21.10.2020 |

Change the food system - reconnect humans and nature, report argues

Infographics from the new report (Photo: RtFNWatch Supplement)

Changing the dominant food system is indispensable in order to reset our relationship with nature and overcome today’s ecological crises, according to the new report “Right to Food and Nutrition Watch”. This year’s edition was published ahead of World Food Day on October 12th by “The Global Network for the Right to Food and Nutrition”, an initiative of 49 civil society organisations and social movements. The authors argue that past and current policies have treated humans and the rest of nature as two separate and independent spheres. This artificial separation has led to domination and exploitation of the natural world by humans with dire environmental and social consequences, such as the destruction of ecosystems, greenhouse gas emissions and the expulsion of communities from their lands. In order to tackle the ecological crises, it is therefore essential to reconnect nature and human rights. And the authors highlight that food, where our connection with the rest of the living world is most evident, is the perfect starting point for doing so. The articles in the 2020 edition of the Watch call for an overhaul of how we produce, distribute and eat food – if we are to regain control and radically transform our societies – but also, of how we collectively resist the exploitation of nature.

The first article by Philip Seufert from FIAN International, a human rights organisation, looks at the aforementioned separation of humans from the rest of nature. He argues that this separation is central to the deep ecological crises that the world is facing and which manifest most strongly in human-made global warming as well as the dramatic loss of biological diversity. He warns that both climate change and the current mass extinction will deeply affect human societies because we cannot escape from these massive consequences. The author says that the current COVID-19 pandemic is yet another development which forces us to reassess our relationship with the rest of nature. The separation of human societies from the rest of nature is also reflected in a largely disconnected development between international human rights law on the one hand, and environmental law on the other. Seufert focuses on how human rights instruments such as the “UN Declaration on the Rights of Indigenous Peoples” and the “UN Declaration on the Rights of Peasants and Other People Working in Rural Areas” could better clarify the human-nature relationship and advance the protection of local communities as custodians of ecosystems.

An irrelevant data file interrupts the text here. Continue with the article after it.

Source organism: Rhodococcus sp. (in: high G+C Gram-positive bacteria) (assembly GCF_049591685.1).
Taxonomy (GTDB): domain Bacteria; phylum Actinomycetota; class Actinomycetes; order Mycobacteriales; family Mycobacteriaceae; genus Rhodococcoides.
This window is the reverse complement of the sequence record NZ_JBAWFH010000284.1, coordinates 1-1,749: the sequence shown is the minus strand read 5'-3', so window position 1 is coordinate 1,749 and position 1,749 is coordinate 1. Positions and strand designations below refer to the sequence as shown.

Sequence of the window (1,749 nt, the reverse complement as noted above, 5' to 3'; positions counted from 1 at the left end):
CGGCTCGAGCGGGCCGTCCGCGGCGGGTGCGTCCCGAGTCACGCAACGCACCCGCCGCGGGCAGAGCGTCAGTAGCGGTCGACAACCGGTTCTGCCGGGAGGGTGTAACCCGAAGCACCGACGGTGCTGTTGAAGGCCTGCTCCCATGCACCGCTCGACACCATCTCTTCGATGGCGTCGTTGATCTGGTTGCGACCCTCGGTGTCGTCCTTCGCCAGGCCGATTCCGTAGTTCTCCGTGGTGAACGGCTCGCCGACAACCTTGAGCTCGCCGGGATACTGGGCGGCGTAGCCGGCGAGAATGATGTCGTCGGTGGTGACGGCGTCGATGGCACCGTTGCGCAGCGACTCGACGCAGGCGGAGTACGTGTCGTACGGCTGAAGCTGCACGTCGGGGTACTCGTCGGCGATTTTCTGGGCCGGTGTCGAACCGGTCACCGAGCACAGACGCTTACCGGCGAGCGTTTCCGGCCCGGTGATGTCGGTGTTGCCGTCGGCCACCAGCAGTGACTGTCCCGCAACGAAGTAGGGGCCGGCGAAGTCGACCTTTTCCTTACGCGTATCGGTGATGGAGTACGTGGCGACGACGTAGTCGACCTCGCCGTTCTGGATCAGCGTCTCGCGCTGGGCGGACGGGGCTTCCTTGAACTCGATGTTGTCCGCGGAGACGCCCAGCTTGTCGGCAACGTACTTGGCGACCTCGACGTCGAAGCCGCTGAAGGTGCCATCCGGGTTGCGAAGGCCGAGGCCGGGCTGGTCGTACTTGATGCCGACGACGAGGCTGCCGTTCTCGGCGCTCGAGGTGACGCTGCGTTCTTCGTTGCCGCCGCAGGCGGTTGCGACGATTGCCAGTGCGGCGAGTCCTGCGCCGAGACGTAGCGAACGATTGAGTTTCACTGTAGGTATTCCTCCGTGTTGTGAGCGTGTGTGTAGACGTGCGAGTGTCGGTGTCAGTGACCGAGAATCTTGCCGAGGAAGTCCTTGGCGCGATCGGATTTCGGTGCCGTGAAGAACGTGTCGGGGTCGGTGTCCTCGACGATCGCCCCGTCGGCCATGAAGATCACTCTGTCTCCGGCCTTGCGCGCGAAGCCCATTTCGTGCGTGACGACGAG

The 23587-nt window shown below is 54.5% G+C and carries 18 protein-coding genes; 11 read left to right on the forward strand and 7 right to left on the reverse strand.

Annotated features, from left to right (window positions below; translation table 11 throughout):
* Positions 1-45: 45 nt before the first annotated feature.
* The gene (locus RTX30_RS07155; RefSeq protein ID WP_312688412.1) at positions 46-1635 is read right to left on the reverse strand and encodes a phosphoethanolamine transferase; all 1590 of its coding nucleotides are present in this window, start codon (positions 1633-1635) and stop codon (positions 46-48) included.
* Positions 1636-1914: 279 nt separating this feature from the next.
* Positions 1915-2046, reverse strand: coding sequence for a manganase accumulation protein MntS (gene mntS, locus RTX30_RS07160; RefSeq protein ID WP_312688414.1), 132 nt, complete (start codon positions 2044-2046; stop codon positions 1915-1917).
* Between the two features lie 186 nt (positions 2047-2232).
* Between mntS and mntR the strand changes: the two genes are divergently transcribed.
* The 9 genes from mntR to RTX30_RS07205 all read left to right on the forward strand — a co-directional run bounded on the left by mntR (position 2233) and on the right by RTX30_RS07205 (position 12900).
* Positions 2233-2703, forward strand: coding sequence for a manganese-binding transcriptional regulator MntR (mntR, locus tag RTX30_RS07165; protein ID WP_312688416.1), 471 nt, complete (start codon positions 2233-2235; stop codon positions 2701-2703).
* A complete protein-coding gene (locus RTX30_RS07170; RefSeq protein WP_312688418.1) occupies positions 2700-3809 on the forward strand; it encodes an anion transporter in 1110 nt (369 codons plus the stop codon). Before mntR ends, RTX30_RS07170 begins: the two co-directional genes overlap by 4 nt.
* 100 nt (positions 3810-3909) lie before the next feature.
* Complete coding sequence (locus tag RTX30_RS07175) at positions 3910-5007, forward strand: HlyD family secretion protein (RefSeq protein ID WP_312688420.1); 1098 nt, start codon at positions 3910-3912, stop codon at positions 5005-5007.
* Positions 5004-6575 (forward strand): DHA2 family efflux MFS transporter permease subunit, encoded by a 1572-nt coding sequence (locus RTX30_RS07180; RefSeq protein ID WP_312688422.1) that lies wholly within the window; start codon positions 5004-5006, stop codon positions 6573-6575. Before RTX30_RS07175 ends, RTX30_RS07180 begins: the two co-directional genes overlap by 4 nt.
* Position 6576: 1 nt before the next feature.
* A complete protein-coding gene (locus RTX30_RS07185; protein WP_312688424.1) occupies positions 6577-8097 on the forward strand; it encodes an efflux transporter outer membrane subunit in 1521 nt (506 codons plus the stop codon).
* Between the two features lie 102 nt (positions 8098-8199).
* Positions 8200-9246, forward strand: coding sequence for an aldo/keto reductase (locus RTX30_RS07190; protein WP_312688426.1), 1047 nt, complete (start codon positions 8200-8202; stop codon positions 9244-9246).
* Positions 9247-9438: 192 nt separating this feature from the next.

In the second article, Hernando Salcedo Fidalgo from FIAN Colombia looks at the links between the coronavirus pandemic and corporate food patterns: “It is evident that today’s societies, and their current food practices, have contributed – through so-called ‘modern food systems’ – to the biodiversity crisis and to the increased risk of existing and new zoonotic diseases, such as the COVID-19 pandemic. Ecosystem fragility has facilitated the transmission of infections across animal species, as well as of zoonoses from animal species to human beings and vice-versa.” The author says that beyond the mainstream scientific response that centers on medication and vaccines, other solutions are needed. The article puts forward an exit strategy to the crisis via six proposals that build on the notion of “food agency”. One of them is to leave behind the corporate food model. “This is only possible through peasant, Indigenous, family and community agriculture, and agroecology led by women, who have demonstrated their capacity to feed the world,” writes Salcedo Fidalgo. Another proposal is: “Defend our commons, such as ‘real’ food, water, space, and biota, to ensure they are exchanged and shared, outside market interests.”

The Watch also includes an interview with Marta Guadalupe Rivera Ferre, director of the Chair in Agroecology and Food Systems of the University of Vic. She participated in the International Assessment of Agricultural Knowledge Science and Technology for Development (IAASTD) and was one of the lead authors of the chapter on food security in the Intergovernmental Panel on Climate Change (IPCC) “Special Report on Climate Change and Land” (see also the link to her chapter in the book “Transformation of our food systems” at the end of this text). Her chapter in the IPCC Special Report which was published in 2019 addresses agroecology, but only in the context of food security. “We looked at food security, in all its dimensions, and how they are impacted by climate change, as well as how food systems impact climate change in terms of greenhouse gas emissions. Then, we had discussions on synergies and trade-offs, where we talked about agroecology,” she told interviewer Katie Sandwell. “We wanted to show how some agricultural and agroecological practices, like capturing organic matter in the soil, intercropping, crop rotation, etc. can contribute to both mitigation and adaptation.” The authors' aim was to demonstrate that if the focus is put on agroecology, a more integrated response to climate change can be achieved. (ab)

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Donors of globalagriculture Bread for all biovision Bread for the World Misereor Heidehof Stiftung Hilfswerk der Evangelischen Kirchen Schweiz Rapunzel
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